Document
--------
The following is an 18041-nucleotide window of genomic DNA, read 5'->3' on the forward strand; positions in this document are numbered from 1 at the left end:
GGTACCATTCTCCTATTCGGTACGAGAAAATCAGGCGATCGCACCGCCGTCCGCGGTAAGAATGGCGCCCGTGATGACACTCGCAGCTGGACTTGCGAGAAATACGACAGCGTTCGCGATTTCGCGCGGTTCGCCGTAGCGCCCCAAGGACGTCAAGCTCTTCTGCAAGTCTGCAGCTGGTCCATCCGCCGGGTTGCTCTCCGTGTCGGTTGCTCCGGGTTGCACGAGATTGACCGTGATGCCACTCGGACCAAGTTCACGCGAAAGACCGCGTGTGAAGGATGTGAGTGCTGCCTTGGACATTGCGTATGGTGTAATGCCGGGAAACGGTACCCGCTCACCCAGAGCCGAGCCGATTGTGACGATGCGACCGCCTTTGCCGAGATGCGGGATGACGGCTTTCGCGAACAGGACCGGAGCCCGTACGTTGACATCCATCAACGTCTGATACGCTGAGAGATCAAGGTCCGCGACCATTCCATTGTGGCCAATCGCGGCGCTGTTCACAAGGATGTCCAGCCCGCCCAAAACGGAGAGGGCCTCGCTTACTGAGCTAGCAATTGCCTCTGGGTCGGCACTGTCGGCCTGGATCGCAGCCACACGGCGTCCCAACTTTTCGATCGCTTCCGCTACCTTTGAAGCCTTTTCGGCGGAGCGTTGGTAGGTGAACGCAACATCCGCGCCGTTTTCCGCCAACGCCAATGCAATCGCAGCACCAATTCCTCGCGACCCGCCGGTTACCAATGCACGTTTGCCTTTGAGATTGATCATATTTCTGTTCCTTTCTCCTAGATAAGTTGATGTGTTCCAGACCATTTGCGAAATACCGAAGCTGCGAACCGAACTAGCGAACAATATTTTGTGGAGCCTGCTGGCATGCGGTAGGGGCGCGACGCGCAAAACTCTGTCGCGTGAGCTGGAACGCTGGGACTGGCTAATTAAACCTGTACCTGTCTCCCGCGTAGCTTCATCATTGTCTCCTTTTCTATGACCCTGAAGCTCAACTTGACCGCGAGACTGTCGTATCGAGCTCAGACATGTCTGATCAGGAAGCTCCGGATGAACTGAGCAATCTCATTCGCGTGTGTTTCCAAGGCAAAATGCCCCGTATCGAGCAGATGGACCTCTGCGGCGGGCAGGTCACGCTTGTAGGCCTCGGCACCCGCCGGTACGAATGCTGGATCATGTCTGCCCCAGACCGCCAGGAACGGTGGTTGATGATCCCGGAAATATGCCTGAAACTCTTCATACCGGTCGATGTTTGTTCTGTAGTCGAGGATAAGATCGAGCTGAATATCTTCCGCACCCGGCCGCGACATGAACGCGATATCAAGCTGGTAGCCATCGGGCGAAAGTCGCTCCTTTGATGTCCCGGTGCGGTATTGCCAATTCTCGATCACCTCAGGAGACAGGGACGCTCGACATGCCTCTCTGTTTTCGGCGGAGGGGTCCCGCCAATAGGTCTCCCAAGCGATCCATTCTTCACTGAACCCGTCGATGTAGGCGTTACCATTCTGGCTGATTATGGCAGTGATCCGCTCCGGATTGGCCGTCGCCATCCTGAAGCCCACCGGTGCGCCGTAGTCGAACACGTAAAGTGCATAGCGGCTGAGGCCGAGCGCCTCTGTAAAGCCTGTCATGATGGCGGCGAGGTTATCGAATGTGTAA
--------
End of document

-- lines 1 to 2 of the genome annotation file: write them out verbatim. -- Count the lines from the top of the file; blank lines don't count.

The following is an 18041-nucleotide window of genomic DNA, read 5'->3' on the forward strand; positions in this document are numbered from 1 at the left end:
GGTACCATTCTCCTATTCGGTACGAGAAAATCAGGCGATCGCACCGCCGTCCGCGGTAAGAATGGCGCCCGTGATGACACTCGCAGCTGGACTTGCGAGAAATACGACAGCGTTCGCGATTTCGCGCGGTTCGCCGTAGCGCCCCAAGGACGTCAAGCTCTTCTGCAAGTCTGCAGCTGGTCCATCCGCCGGGTTGCTCTCCGTGTCGGTTGCTCCGGGTTGCACGAGATTGACCGTGATGCCACTCGGACCAAGTTCACGCGAAAGACCGCGTGTGAAGGATGTGAGTGCTGCCTTGGACATTGCGTATGGTGTAATGCCGGGAAACGGTACCCGCTCACCCAGAGCCGAGCCGATTGTGACGATGCGACCGCCTTTGCCGAGATGCGGGATGACGGCTTTCGCGAACAGGACCGGAGCCCGTACGTTGACATCCATCAACGTCTGATACGCTGAGAGATCAAGGTCCGCGACCATTCCATTGTGGCCAATCGCGGCGCTGTTCACAAGGATGTCCAGCCCGCCCAAAACGGAGAGGGCCTCGCTTACTGAGCTAGCAATTGCCTCTGGGTCGGCACTGTCGGCCTGGATCGCAGCCACACGGCGTCCCAACTTTTCGATCGCTTCCGCTACCTTTGAAGCCTTTTCGGCGGAGCGTTGGTAGGTGAACGCAACATCCGCGCCGTTTTCCGCCAACGCCAATGCAATCGCAGCACCAATTCCTCGCGACCCGCCGGTTACCAATGCACGTTTGCCTTTGAGATTGATCATATTTCTGTTCCTTTCTCCTAGATAAGTTGATGTGTTCCAGACCATTTGCGAAATACCGAAGCTGCGAACCGAACTAGCGAACAATATTTTGTGGAGCCTGCTGGCATGCGGTAGGGGCGCGACGCGCAAAACTCTGTCGCGTGAGCTGGAACGCTGGGACTGGCTAATTAAACCTGTACCTGTCTCCCGCGTAGCTTCATCATTGTCTCCTTTTCTATGACCCTGAAGCTCAACTTGACCGCGAGACTGTCGTATCGAGCTCAGACATGTCTGATCAGGAAGCTCCGGATGAACTGAGCAATCTCATTCGCGTGTGTTTCCAAGGCAAAATGCCCCGTATCGAGCAGATGGACCTCTGCGGCGGGCAGGTCACGCTTGTAGGCCTCGGCACCCGCCGGTACGAATGCTGGATCATGTCTGCCCCAGACCGCCAGGAACGGTGGTTGATGATCCCGGAAATATGCCTGAAACTCTTCATACCGGTCGATGTTTGTTCTGTAGTCGAGGATAAGATCGAGCTGAATATCTTCCGCACCCGGCCGCGACATGAACGCGATATCAAGCTGGTAGCCATCGGGCGAAAGTCGCTCCTTTGATGTCCCGGTGCGGTATTGCCAATTCTCGATCACCTCAGGAGACAGGGACGCTCGACATGCCTCTCTGTTTTCGGCGGAGGGGTCCCGCCAATAGGTCTCCCAAGCGATCCATTCTTCACTGAACCCGTCGATGTAGGCGTTACCATTCTGGCTGATTATGGCAGTGATCCGCTCCGGATTGGCCGTCGCCATCCTGAAGCCCACCGGTGCGCCGTAGTCGAACACGTAAAGTGCATAGCGGCTGAGGCCGAGCGCCTCTGTAAAGCCTGTCATGATGGCGGCGAGGTTATCGAATGTGTAA